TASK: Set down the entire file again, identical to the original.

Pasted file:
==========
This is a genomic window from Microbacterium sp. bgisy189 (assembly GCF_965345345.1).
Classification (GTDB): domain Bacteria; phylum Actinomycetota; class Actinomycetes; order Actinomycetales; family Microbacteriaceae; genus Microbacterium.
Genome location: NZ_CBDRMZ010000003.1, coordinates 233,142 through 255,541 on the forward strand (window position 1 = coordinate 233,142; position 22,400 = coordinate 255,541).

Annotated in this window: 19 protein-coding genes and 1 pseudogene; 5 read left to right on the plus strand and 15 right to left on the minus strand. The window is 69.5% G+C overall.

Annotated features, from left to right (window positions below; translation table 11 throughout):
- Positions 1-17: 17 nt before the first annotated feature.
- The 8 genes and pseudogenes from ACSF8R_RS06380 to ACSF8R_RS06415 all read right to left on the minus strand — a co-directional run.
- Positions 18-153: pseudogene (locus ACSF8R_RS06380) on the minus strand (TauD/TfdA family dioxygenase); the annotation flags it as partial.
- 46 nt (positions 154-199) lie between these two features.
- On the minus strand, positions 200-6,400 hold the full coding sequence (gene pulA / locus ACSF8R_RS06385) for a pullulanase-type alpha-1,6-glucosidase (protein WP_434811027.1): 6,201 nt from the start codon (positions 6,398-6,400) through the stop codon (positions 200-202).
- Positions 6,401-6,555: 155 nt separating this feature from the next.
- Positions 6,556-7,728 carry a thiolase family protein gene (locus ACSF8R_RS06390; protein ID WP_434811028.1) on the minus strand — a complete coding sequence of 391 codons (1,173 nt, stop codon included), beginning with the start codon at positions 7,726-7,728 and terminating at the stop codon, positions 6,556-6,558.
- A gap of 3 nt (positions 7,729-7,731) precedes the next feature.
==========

This is a genomic window from Microbacterium sp. bgisy189 (assembly GCF_965345345.1).
Classification (GTDB): domain Bacteria; phylum Actinomycetota; class Actinomycetes; order Actinomycetales; family Microbacteriaceae; genus Microbacterium.
Genome location: NZ_CBDRMZ010000003.1, coordinates 233,142 through 255,541 on the forward strand (window position 1 = coordinate 233,142; position 22,400 = coordinate 255,541).

Annotated in this window: 19 protein-coding genes and 1 pseudogene; 5 read left to right on the plus strand and 15 right to left on the minus strand. The window is 69.5% G+C overall.

Annotated features, from left to right (window positions below; translation table 11 throughout):
- Positions 1-17: 17 nt before the first annotated feature.
- The 8 genes and pseudogenes from ACSF8R_RS06380 to ACSF8R_RS06415 all read right to left on the minus strand — a co-directional run.
- Positions 18-153: pseudogene (locus ACSF8R_RS06380) on the minus strand (TauD/TfdA family dioxygenase); the annotation flags it as partial.
- 46 nt (positions 154-199) lie between these two features.
- On the minus strand, positions 200-6,400 hold the full coding sequence (gene pulA / locus ACSF8R_RS06385) for a pullulanase-type alpha-1,6-glucosidase (protein WP_434811027.1): 6,201 nt from the start codon (positions 6,398-6,400) through the stop codon (positions 200-202).
- Positions 6,401-6,555: 155 nt separating this feature from the next.
- Positions 6,556-7,728 carry a thiolase family protein gene (locus ACSF8R_RS06390; protein ID WP_434811028.1) on the minus strand — a complete coding sequence of 391 codons (1,173 nt, stop codon included), beginning with the start codon at positions 7,726-7,728 and terminating at the stop codon, positions 6,556-6,558.
- A gap of 3 nt (positions 7,729-7,731) precedes the next feature.